RHASS annual results shows ‘devastating’ impact of Covid-19

The Royal Highland and Agricultural Society of Scotland (RHASS) has reported its annual results for the year ending November 30, 2020.

Amid one of the most turbulent times in RHASS history, the society’s financial returns detail significant losses of income compared to 2019, due to the impact of Covid-19 on the charity’s operations.

A ‘no Show’ year and the mass cancellation of events scheduled to take place at the Royal Highland Centre were the main contributors to the society’s 44% drop in income compared with the previous year. 

However, as a result of robust financial management and proactive steps taken by RHASS directors to secure the society’s future, the results detail optimism for the future. This is attributed to a committed membership, government grants, insurance compensation and new events business generated during this time.

Deep cuts to expenditure – including pay cuts for senior management, redundancies and the postponement of planned upgrading – contributed to drop in expenditure of 46% in the RHASS annual results, compared to the previous year.

Drop in income

While the global pandemic devastated the Royal Highland Centre’s events business, there were clear wins with NHS vaccination centre and Royal Mail lettings taking place over the period, a government resilience grant, furlough payments and insurance compensation thereby holding the overall drop in income to £4 million (2020: £5 million, 2019: £9 million).

The success of RHASS’ Save Your Show appeal – which generated just over £250,000 in the year, with members and the wider agricultural community digging deep to help secure the future of the society, and the show for future generations – also helped to mitigate the loss.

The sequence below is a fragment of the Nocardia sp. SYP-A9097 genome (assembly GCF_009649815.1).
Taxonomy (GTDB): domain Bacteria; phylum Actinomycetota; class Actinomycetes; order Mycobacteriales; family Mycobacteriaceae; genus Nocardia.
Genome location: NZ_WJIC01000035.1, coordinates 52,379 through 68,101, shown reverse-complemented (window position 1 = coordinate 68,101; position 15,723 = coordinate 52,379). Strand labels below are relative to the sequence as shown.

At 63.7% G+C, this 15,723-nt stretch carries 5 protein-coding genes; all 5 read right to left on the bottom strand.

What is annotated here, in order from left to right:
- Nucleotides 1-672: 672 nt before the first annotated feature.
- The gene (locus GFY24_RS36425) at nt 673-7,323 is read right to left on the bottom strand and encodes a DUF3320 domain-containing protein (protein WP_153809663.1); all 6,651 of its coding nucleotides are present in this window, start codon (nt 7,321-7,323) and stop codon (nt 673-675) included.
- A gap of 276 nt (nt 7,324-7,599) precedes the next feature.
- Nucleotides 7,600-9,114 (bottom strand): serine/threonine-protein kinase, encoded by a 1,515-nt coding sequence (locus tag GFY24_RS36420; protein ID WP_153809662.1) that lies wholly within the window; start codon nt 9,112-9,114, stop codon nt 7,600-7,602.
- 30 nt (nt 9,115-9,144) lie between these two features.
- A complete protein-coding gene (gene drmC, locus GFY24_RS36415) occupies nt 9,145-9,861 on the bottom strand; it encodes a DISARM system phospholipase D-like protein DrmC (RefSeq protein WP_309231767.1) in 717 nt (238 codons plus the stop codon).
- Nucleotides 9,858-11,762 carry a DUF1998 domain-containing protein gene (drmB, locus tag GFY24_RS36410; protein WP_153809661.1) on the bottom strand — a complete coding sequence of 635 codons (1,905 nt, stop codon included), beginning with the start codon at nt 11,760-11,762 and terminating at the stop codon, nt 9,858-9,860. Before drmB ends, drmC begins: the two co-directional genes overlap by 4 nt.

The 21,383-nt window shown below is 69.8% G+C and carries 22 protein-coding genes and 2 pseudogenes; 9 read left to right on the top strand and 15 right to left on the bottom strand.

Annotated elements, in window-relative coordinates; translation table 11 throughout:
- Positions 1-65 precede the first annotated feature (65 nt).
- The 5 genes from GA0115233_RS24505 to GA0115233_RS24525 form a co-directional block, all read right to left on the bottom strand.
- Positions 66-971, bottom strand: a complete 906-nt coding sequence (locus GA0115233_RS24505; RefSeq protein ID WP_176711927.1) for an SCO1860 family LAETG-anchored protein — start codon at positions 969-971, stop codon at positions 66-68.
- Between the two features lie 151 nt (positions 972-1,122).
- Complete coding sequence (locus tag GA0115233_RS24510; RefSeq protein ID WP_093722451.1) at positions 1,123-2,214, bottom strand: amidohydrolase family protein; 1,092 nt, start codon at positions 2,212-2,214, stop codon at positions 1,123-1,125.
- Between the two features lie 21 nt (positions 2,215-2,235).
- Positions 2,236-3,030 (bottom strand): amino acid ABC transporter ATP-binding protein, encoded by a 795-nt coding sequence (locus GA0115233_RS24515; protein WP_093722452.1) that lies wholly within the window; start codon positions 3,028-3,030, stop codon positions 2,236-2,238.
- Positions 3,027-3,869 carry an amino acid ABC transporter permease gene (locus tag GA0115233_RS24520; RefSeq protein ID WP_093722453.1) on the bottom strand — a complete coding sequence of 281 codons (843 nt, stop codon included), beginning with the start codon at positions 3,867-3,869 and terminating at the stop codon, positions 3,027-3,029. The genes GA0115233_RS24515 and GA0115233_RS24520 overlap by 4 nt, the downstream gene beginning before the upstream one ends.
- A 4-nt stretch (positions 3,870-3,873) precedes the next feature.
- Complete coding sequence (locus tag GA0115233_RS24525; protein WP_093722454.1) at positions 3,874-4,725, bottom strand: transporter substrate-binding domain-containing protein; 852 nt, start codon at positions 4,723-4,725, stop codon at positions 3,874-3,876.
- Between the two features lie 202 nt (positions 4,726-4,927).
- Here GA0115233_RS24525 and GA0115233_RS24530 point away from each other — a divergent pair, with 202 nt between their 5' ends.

The society continued to support key organisations during this time, including RSABI (Royal Scottish Agricultural Benevolent Institution) and RHET (Royal Highland Education Trust), with other grants, including the Royal Agricultural Society of the Commonwealth conference travel bursary, which will be carried forward to when events are able to resume.

‘The detrimental impact of Covid-19’

Alan Laidlaw, RHASS chief executive, commented:

“The detrimental impact of Covid-19 on the Royal Highland and Agricultural Society of Scotland lays bare the fight we had on our hands to save not only the show, but the society at large.

The pandemic could not have come at a more crucial time for the organisation, poised as it was to reap the benefits of significant investment in facilities, including our new multi-use events venue which was completed on the eve of the first lockdown, and on the back of our record-breaking 2019 show.

“The reality of Covid-19 came into sharp focus early on and we were transparent with our membership and the industry on the impact this could have on the society’s future.

Alan Laidlaw

“Our membership showed their support of the society through retaining and renewing their membership, taking out life membership for family members and of course, donating to the Save Your Show campaign.

“I am so proud and humbled to be able to say that, thanks to their efforts, the actions of our trustees and the diversification of activity, the show has been saved,” Alan concluded.